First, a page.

TÍTULO DE LA COMUNICACIÓN: Four Tests of Independence in spatio-temporal - PDF

1 TÍTULO DE LA COMUNICACIÓN: Four Tes of Independence in spatio-temporal data AUTOR 1: Fernando A. López Hernández DEPARTAMENTO: Departamento de Métodos Cuantitativos e Informáticos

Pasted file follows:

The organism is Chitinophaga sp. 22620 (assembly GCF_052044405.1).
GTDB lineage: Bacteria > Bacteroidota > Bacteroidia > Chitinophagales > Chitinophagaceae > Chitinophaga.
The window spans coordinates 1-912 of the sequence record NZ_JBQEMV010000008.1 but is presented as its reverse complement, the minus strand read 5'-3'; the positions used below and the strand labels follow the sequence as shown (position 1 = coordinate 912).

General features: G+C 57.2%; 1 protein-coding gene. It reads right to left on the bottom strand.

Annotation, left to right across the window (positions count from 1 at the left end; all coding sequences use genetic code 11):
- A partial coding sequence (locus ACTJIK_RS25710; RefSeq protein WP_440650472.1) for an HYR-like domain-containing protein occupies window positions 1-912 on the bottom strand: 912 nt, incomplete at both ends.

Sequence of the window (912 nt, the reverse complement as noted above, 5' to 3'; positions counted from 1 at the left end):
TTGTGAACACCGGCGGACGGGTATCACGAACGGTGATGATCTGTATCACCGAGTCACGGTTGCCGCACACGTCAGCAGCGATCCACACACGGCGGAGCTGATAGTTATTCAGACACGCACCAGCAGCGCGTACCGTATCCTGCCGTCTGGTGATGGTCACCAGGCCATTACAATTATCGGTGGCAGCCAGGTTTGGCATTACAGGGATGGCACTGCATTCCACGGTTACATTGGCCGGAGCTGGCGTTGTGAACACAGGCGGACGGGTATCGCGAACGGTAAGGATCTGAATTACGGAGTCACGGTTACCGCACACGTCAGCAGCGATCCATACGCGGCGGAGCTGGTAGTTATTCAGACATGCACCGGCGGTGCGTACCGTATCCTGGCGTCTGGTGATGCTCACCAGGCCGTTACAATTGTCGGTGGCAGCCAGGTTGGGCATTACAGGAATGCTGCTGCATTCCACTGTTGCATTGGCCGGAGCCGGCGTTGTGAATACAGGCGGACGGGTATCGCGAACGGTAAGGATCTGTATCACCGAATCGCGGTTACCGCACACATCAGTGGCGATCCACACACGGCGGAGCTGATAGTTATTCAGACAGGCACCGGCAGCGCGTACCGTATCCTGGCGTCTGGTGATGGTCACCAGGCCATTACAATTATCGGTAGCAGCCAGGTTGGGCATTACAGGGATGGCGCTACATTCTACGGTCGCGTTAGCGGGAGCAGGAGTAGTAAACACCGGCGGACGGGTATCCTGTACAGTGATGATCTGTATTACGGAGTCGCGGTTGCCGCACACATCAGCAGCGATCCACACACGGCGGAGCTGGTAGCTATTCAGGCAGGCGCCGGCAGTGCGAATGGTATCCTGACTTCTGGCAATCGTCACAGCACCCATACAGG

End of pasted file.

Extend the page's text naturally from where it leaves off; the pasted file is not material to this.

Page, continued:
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1 TÍTULO DE LA COMUNICACIÓN: Four Tes of Independence in spatio-temporal data AUTOR 1: Fernando A. López Hernández DEPARTAMENTO: Departamento de Métodos Cuantitativos e Informáticos UNIVERSIDAD: Politécnica de Cartagena AUTOR 3: Mariano Matilla DEPARTAMENTO: Departamento de Economía Aplicada UNIVERSIDAD: Universidad Nacional de Educación a Distancia AUTOR 3: Manuel Ruiz Marín DEPARTAMENTO: Departamento de Métodos Cuantitativos e Informáticos UNIVERSIDAD: Universidad Politécnica de Cartagena ÁREA TEMÁTICA: Métodos de análisis regional RESUMEN: This paper tries to extend the range of techniques for testing the hypothesis of complete spatio-temporal randomness in the case of a general type variable with a regional or spatial breakdown. The tes that we can find nowadays in the literature are not wellsuited to for the most part of series of interest. We have generalized the use of three popular tes of spatial dependence (namely, Moran s I, the spatial BDS and the BP tes) to which we add a Lagrange Multiplier test. Furthermore, with a Monte Carlo simulation, we show the finite sample behavior of the four tes for linear and non-linear processes. The paper finishes with an empirical application to the annual growth rates of employment in European regions. PALABRAS CLAVE: Independence; Spatiotemporal Data; Nonlinearity 1. Introduction The issues related to spatiotemporal data modelling occupy a prominent role in current Econometrics, where we can find a huge literature devoted to this topic (Baltagi et al, 007, and references therein). In i simplest form, the problem consis of explaining why the final result of a spatio-temporal process may be different from the mere sum of two processes, one that operates on a spatial base and the second along the time axis. As McAuliffe and Afifi (1984, p. 17) put it: Space-time clustering is said to exit if, among those even that are close in time, there are even that are closer in space than would be expected due to chance alone. Upton and Fingleton (1985, p. 04) restate in the same idea: in absence of contagion, the mechanisms which produce clustering in time and clustering in space might be expected to act independently. It is on this basis that we may consider the null hypothesis to represent the absence of the space-time interaction. Cressie (1993, p. 70) adop a slightly different perspective when he refers to a situation of complete spatio-temporal randomness (cstr in what follows), in the sense of the absence of any structure in time as well as in space. Obviously, the cstr hypothesis implies unconditional independence whereas the position of Upton and Fingleton (absence of contagion, aoc in advance) poin only to the independence of the two processes. The aoc hypothesis is the objective of the I s t space-time interaction coefficient of Knox (1964), who precisely defines the terms of the problem: It has three distinct componen ( ). The first is a concentration in time over the whole area of study. The second is concentration in space over the whole period of study. The third, an interaction between these two, may not be the least obvious but it is probably the most fundamental of the three because it is not dependent upon the choice of the studied limi (Knox, 1964, p. 9). Mantel (1967) transforms the Knox coefficient into a formal statistical test, which was subsequently generalized by Hubert et al. (1981). The hypothesis of separability, or how to disentangle the temporal from the spatial effec in the covariance matrix of the process, is a very important issue here (Cressie and Huang, 1999, Stein, 005, and references therein). Our contribution to this discussion is rather specific and is motivated, mainly, by the following observations. In first place, there are few well-established tes for analyzing the cstr assumption for a general type variable; this scarcity may become a problem for applied works. Secondly, although most of the existing tes are presented as tes of 3 spatiotemporal independence, they are really tes of noncorrelation. This is particularly true for the Knox approach. It is obvious that these tes will not be consistent against alternatives of non-linear dependence with zero autocorrelation. The topic of nonlinear dependence has been treated unfrequently in a spatial or spatiotemporal framework (Robinson, 009, is an exception) and needs much more attention. Thirdly, many of the existing tes rely on a huge parametric structure and sometimes require strong assumptions. Normality is a common restriction, which is not always adequate. Furthermore, since spatial data lack any natural order, the specification of spatial weighting matrix has become a common practice. However, as Pinkse (004) indicates, the specification of the weighting matrix forms part of the null hypotheses (cstr or aoc, does not matter) and the test becomes conditional on this matrix. The purpose of our work is to present a battery of tes to detect spatiotemporal relationships in a given variable; specifically, we focus in the cstr hypothesis. The paper consis of five sections. In the second, we introduce the techniques that seem more appropriate for our analysis. We extend three well-known statistics for spatial dependence (Moran s I, the spatial BDS and the Brett and Pinkse, BP, tes) to a spatiotemporal context, to which we add a Lagrange Multiplier obtained for this occasion. The third Section presen the resul of a Monte Carlo experiment whereas Section four includes an application of the four statistics to the case of the annual growth rate of employment in the European regions by sectors of activity. The paper finishes with a Section of conclusions and future perspectives.. Tes for Spatio-Temporal Dependence As said, there exis a growing interest in the modelling of spatiotemporal data, probably, because this type of data is now more easily available. This tendency requires the development of useful techniques to guide the specification search. In this sense, the hypothesis of spatiotemporal independence seems crucial. What is surprising is that few well-stablished alternatives to deal with this question can be find (the literature on epidemiology, very peculiar, is an exception; Song and Kulldorf, 003, for a review). Our intention is to fill this gap extending to a spatiotemporal context some of the tes that appear to work well in a purely cross-sectional framework. Moran s I is an obvious candidate to which we have added the spatial version of the BDS, the BP test of Brett and Pinkse and a Lagrange Multiplier. Below, the four tes are formally presented. 4.1. An extension of Moran index. The STMI test Moran s I (Moran, 1950) is one of the best-known tes for spatial noncorrelation The expression of the statistic resembles a classical correlation coefficient: R I = S 00 r s ( y y) w ( y y) r rs s R r= 1 ( y y) r where y is the sample mean, w rs is the (r,s) element of the weighting matrix, W, that is necessary to specify beforehand, and S 00 is a measure of overall connectivity for the R R s= r= geographical system ( S00 = 1 1 w ). If the matrix is row-standardized, then rs R=S 00. The null hypothesis of Moran s I is the absence of correlation between the spatial series { y ; = 1,,..., R } and i spatial lag { R s= 1w rs y s; r = 1,,..., R} r r (1), although the test is sensitive to other misspecification pitfalls (Anselin and Florax, 1995) and is frequently used as an overall specification measure. This test has interesting asymptotic properties (such as local invariance, efficiency, consistency and a normal asymptotic distribution) and, given a reasonable degree of connectedness, a good behaviour in case of finite sample sizes. As negative aspec, let us mention the assumption of normality, the absence of a well-defined alternative hypothesis, the need to specify a weighting matrix and the lack of robustness against several alternatives like non-normality, heteroskedasticity or parametric instability (see Cliff and Ord, 1981, Anselin and Rey, 1991, Tiefelsdorf, 000, Florax and de Graaff, 004, and Pinkse, 004, for different contributions to Moran s I). As stated, the statistic of (1) has good properties in a strictly spatial framework and can be easily generalized to deal with spatiotemporal relationships. As is evident from (1), Moran s I is the quotient between a quadratic form of a demeaned series on the W real matrix (say = [ y y] [ ]) Q R W y y, and a normalizing factor. Theorem 1 of Kelejian and Prucha (001) states that this quadratic form follows a central limit theorem such as: Q R Q R μ σ QR QR N(0, 1) () μ and σ being the first and second order momen of Q R. Q R 5 The result of () holds wherever the real valued random variable, after demeaning, has zero mean value and the matrix of the quadratic form has finite row sums (there are some other conditions, less strict, that may be consulted in Kelejian and Prucha, 001, pp. 6-7). The point that we would like to stress is that it is not strictly necessary to restrict the application of Moran s I to just one cross-section. If we have T consecutive cross-sections with R observations in each of them, stacked in a RT 1 vector, the following specification of the weighting matrix also admi the Theorem 1 of Kelejian and Prucha: W * TR W R 0 0 L I R W R L 0 I R W R L 0 0 = M M M M M M L W 0 R L I R W R The spatial weighting matrix, of order R R, obtained as usual (including the clause of null values in the main diagonal) appears along the main diagonal. The diagonal below the main diagonal contains the temporal weighting matrix, defined as the identity matrix of order R, I R. Obviously, the structure of temporal dependence can be extended downwards or upwards, in the same way, if necessary. Let us mention that a similar flexibility applies in relation to the spatial weighting matrix. This flexible framework allows, for example, to consider spatio temporal surroundings of location (t,s) of the following form: (, '),( t+ 1, s),( t+, s),...,( t+ m 1, s) where s is any spatial location, s a spatial neighbour of s, and t time. Under the null hypothesis of noncorrelation, the momen of the quadratic form are μ Q TR = 0 and σ = tr A *' * TRATR being ( W W ) 1 A * TR = * TR+ *' TR (more details in Kelejian and Prucha, 001 pp. 7 expression 3.). Given a spatio-temporal process {y } t Z, s S, where Z and S are se of time and spatial coordinates, with cardinality Z = T and S = R, respectively, the STMI statistic Q TR (3) appears to be STMI = ( y yw ) ( t 1) T + s, ( r 1) T + k ( yrk y) RT (, ) ( rk, ) S ( y y) 00 (4) 6 where y is the sample mean, w *, is the ( uv, ) element of the weighting matrix W R and uv S = w. 00 uv, uv,.. An extension of Brett and Pinkse test. The STBP test In this section, we extend the BP test of Brett and Pinkse (1997) to the case of spatiotemporal data. A test is proposed for spatiotemporal independence against spatiotemporal dependence of a fixed order , that is, a test for the spatiotemporal independence of individual observations from a finite number of other observations (hereafter referred to as proximate observations). As before, let {y } t Z, s S denote the sequence of interest. The y s can have continuous, discrete or mixed distributions, and the distributions functions may be unknown. Under the null hypothesis, the sequence is stationary and independent in space and time. In order for the STBP test to be consistent, the following two conditions are sufficient: (1) spatiotemporal dependence of a fixed order, () the sequence has to be strongly mixing 1. Strong mixing is a weak dependence condition. Intuitively, it states that dependence vanishes as the elemen in the sequence become infinitely far apart. The fixed order assumption means that if there is dependence under the alternative, then the test will reject the null hypothesis asymptotically; however, when the dependence involves observations that are not geographically proximate, the behavior of the test is undetermined. The BP test of Brett and Pinkse (1997) is based on the property that two distributions are identical if their characteristic functions are the same. This is to say, two variables are independent if the joint characteristic function factorizes into the product of the marginal characteristic functions. Following Brett and Pinkse (1997), we obtain the STBP test as follows. Let g be any practitioner-chosen density function with infinite support, and denote by iux hx ( ) = e duthe Fourier transformation of g. For a location s we denote by N s the set of neighbors of coordinate s. Now fix a positive integer m. Define m N = {(, t s'),( t+ 1, s),( t+, s), K,( t+ m 1, s) ; s' N } as the set of proximate s 1 For more information on strong mixing in time series and spatial contex see Rosenblatt (1956), Ibragimov and Linnik (1971) and Anselin (1988) 7 observations to location s in period t and n m N 1 = N i cardinality. Let y = n m rk N y rk be the sampling average of the proximate observations to y. The null hypothesis of the STBP test is Define where n and N H0 : y and y are independent for all t Z and s S. (5) h(, ) = h( y y ) and h(, ) = h( y y ). Introduce ηn 1, ηn and η n3 as NN N N η = n h h ; η = n h h ; η = n h h, NN 3 NN 4 NN n1 ( rk, ) ( rk, ) n ( rk, ) ( uv, ) n3 ( rk, ) ( uvpq, ), rk, rk, uv, rk, uv, pq = RT is the number of observations. Let η = ( η η ) + ( η η ) n n1 n n n3 m m ( N N rk ) ν = γ μ n n G n + n G rk G n ( n n) ( 0) rk ( ) ( ) rk 3 where μ = n h, γ = n h h and G () is an indicator function. n, n tu stu,, Under the null of independence, the extension of the Brett and Pinkse statistic is: nη n STBP = ν which is asymptotically χ 1 distributed. Few assumptions are required for the STBP test: stationarity and fixed order dependence are amongst the most strong. However, in a spatial setting, the test is not free from assuming some a priori knowledge about the spatial structure of dependencies. In these conditions, the test is consistent against all departures from the null hypothesis of independence (linear or nonlinear). On the negative side, the Brett and Pinkse test tends to, unduly, reject the null in the case of nonstationary series; this is a cause of concern in view of the frequent heterogeneity found in spatiotemporal data. Also, the test appears to be rather sensitive to the scaling of the observations as well as to the selection of the bandwidth corresponding to the parameter m..3. An extension of Brock, Dechert and Scheinkman test. The STBDS test Grassberger and Procaccia (1983) introduced the notion of correlation integral: (1) for a given scalar sequence { u u u } 1 T n,,..., and for established values of m and τ, obtain the τ set of m -histories: u ( m) = ( u, u τ,..., u ( 1) τ ); () compute the correlation integral : t t t+ t+ m 8 p 1 p mp τ, ε = ε t τ, k τ p( p) t= 1 k= t+ 1 C ( ) G ( u ( m) u ( m)) where p= T ( m) τ is the number of m histories with τ delay time that can be τ τ formed from T observations; and G ε is the indicator function so that G ( u ( m), u ( m)) takes the value 1 if both vectors are within distance ε of each other, and 0 otherwise. Thus, Grassberger and Procaccia (1983) suggested that one can distinguish nonlinear deterministic data from i.i.d. random data by calculating C τ ( ε ) for different p and testing whether the sequence evolves with p or converges to some fixed limit. This approach requires large quantities of data and no distribution theory is available for C τ mp, ( ε ). The idea behind BDS -type tes is to look for important deviations in the behavior of the correlation integral (6) from what is to be expected under i.i.d.. Particularly, if the data under consideration are i.i.d., then Matilla-García et al. (004) showed that τ ( C1 ) τ lim C ( ε ) = lim ( ε ) almost surely for all ε 0 and m =, 3, 4,... In p m, p p, p general, the statistic BDS τ mp, ( ε ) = C p m ( ε ) C ( ε ) τ τ mp, 1, p τ ˆ mp, ( ε ) σ has a limiting standard Normal distribution under the null of i.i.d., where σ ( ε ) refers mp, τ τ m to a consistent estimate of the asymptotic standard error of Cmp, ( ε ) C1, p( ε ). The classical BDS statistic of Brock et al. (1996) can be easily obtained from (7) by fixing τ = 1. For simplicity, in this paper, we choose the same value. Given the good properties of the BDS in a time series context, de Graaff et al. (001) adapted this test to a spatial framework, for τ = 1. The spatial counterpart of the concept of m -history can be labeled m -surrounding, and the particular ordering can be based on the concept of contiguity or distance. As a consequence of the difference in the number of possible drawings of m -surroundings, the p= T m + 1 in (7) should be replaced by R (number of spatial coordinates) in the spatial case. The spatial version of the BDS test ( SBDS form now on) is also a portmanteau test whose null hypothesis is m mp, ε t τ (6) k (7) As in Brock et al. (1996) we take x = max1 k m {x k }. 9 that the series proceeds from an iid data generating process. Under the null of independence, the statistic: SBDS is asymptotically N (0, 1) distributed. mr, ( ε ) C ( ε ) C ( ε ) m mr, 1, R = R (8) ˆ mr, ( ε ) In a spatiotemporal context, the dependencies within and between the spatial and temporal domains tend to be more complex as interaction can occur over time and over space. Furthermore, strong nonlinearities can arise as a result of the two sources of interaction. In order to detect any possible deviation from pure independence, either of temporal or spatial origin, we develop a spatiotemporal version of the standard BDS test. Let, as before, { y be a spatiotemoral process. The extension of the concept } t Z, s S of m-history, or m-surrounding, to a spatio-temporal framework is implemented as in the case of the STBP test: For each location s let σ N = {s, s,, s } be the set of s 1 m m 1 nearest neighbors of s. Now, given a coordinate s in period t, we define by N = {(, t s'),( t+ 1, s),( t+, s), K,( t+ m 1, s) ; s' N } as the set of proximate m1 1 observations to location s in period t, which generates a ( m1, m) -spatio-temporal surrounding of y of the form: s y ( m, m ) = ( y, y,, y, y, y,, y ) (9) 1 1 m 1 t+ 1s t+ s t+ m1s Then, we have the following spatiotemporal version of the BDS statistic STBDS ( m1, m), RT ( ε ) where the variance is estimated as follows ( m, m ), m1+ m C( m1, m), RT( ε) C1, RT( ε) = RT (10) ˆ σ ( ε ) ( m1, m), RT m m m j j m m = k + k c m c m kc 1 RT + j= 1 ˆ σ 4{ ( 1) } where m= m1+ m and k is RT RT RT k = [ G ( y, y ) G ( y, y ) + G ( y, y ) G ( y, y ) + G ( y, y ) G ( y, y )] ε r s ε s t ε r t ε t s ε s t ε r t RT ( RT )( RT ) r= 1 s= r+ 1 t= s+ 1 Notice that the rejection of the null means that data are compatible with a temporal and/or spatial dependence structure, but the test ielf will not be able to identify the nature of the dependencies. Again the STBDS test can be used as a general test for model misspecification, i.e., as a portmanteau test. 10 As occurs with the standard BDS and the SBDS, the behavior of the STBDS statistic will crucially depend not only on the free choice parameters ( m type and ε -type), but also on the sample size. The Monte Carlo experimen conducted by Brock et al. (1991) suggest that ε should be between 1/ and standard deviations of the data, since then the power of the BDS test is maximized. They also show that the sample size should be bigger than 00m with m no greater than 5 in order to assure a good approximation..4. A Lagrange Multiplier: the STLM test We complete the discussion by developing a standard Lagrange Multiplier for testing the hypothesis of spatiotemporal independence. The approach is as usual: we need to specify an hypothetical data generating process, write the likelihood function and obtaining the corresponding Multiplier. According to this scheme, the model that we are going to use is the